It said precautions will be taken during the relief and rehabilitation works, considering prevalence of COVID-19 in the state.
Elaborating on the government’s preparedness for the approaching cyclonic storm, the CMO tweeted that an alert has been issued for Mumbai city and suburbs, Thane, Palghar, Raigad, Ratnagiri and Sindhudurg districts.
Meanwhile, Thackeray’s office said those staying in ‘kuccha’ houses are being moved to safer places.
“Slum-dwellers in the Mumbai Metropolitan Region, particularly those living in low-lying areas, have been instructed to evacuate,” it said.
The CMO said non-COVID hospitals are being made available to deal with any medical emergency.
The state government is also taking measures to prevent power outages and precautions in chemical industries and the nuclear power plant in Palghar and Raigad districts, it said.
Town planning authority MMRDA said nearly 150 patients at its COVID facility in Bandra Kurla Complex (BKC) in Mumbai have been shifted to another location as a precaution in the wake of the cyclone.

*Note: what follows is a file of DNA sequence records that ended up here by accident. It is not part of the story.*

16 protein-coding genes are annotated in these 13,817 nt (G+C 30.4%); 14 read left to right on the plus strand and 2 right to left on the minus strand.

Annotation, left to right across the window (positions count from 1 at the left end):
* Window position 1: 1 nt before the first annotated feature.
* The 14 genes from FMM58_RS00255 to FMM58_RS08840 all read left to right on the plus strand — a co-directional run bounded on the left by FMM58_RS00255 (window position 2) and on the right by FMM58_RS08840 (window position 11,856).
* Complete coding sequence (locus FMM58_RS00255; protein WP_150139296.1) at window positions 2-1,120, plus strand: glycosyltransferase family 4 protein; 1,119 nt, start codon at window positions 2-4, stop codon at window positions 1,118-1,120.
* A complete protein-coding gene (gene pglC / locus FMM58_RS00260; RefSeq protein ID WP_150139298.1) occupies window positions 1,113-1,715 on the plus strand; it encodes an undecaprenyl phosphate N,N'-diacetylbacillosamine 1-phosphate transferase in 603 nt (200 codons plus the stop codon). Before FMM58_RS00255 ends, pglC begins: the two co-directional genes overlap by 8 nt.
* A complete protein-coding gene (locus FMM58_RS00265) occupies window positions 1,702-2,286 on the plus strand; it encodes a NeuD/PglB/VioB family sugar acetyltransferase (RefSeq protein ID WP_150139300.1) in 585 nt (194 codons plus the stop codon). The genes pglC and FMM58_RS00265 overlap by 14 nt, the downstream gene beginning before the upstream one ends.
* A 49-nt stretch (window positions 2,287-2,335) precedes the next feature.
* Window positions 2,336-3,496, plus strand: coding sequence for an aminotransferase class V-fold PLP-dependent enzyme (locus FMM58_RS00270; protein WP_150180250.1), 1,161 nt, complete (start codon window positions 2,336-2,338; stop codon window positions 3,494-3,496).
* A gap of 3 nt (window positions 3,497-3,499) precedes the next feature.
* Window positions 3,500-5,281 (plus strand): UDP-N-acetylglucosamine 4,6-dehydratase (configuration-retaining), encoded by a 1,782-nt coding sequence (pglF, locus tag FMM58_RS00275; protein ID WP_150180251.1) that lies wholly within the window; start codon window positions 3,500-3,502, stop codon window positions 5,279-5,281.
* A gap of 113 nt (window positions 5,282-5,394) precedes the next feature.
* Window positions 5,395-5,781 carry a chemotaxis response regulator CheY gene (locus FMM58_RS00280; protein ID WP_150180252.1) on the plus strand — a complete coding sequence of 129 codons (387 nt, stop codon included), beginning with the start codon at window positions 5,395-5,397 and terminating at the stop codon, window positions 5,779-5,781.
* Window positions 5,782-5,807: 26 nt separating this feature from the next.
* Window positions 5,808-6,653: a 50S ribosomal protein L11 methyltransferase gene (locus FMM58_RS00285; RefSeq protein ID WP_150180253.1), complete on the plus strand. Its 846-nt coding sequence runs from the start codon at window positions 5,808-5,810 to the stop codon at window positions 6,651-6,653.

“The impending threat of Nisarga Cyclone is upon Mumbai. Although the COVID-19 hospital can sustain strong winds of up to 80-100 km per hour, however, with human lives at stake, as a precautionary measure, all the patients (about 150) from the hospital are being shifted by BMC,” the Mumbai Metropolitan Region Development Authority (MMRDA) said in a tweet.
The MMRDA has set up a 1,008-bed facility, where nearly 150 patients are taking treatment.
The Western Naval Command has put its teams on alert and is ready to respond to the cyclone, a defence spokesperson said.
The Navy has has kept five flood teams and three diving teams on stand-by in Mumbai, the official said.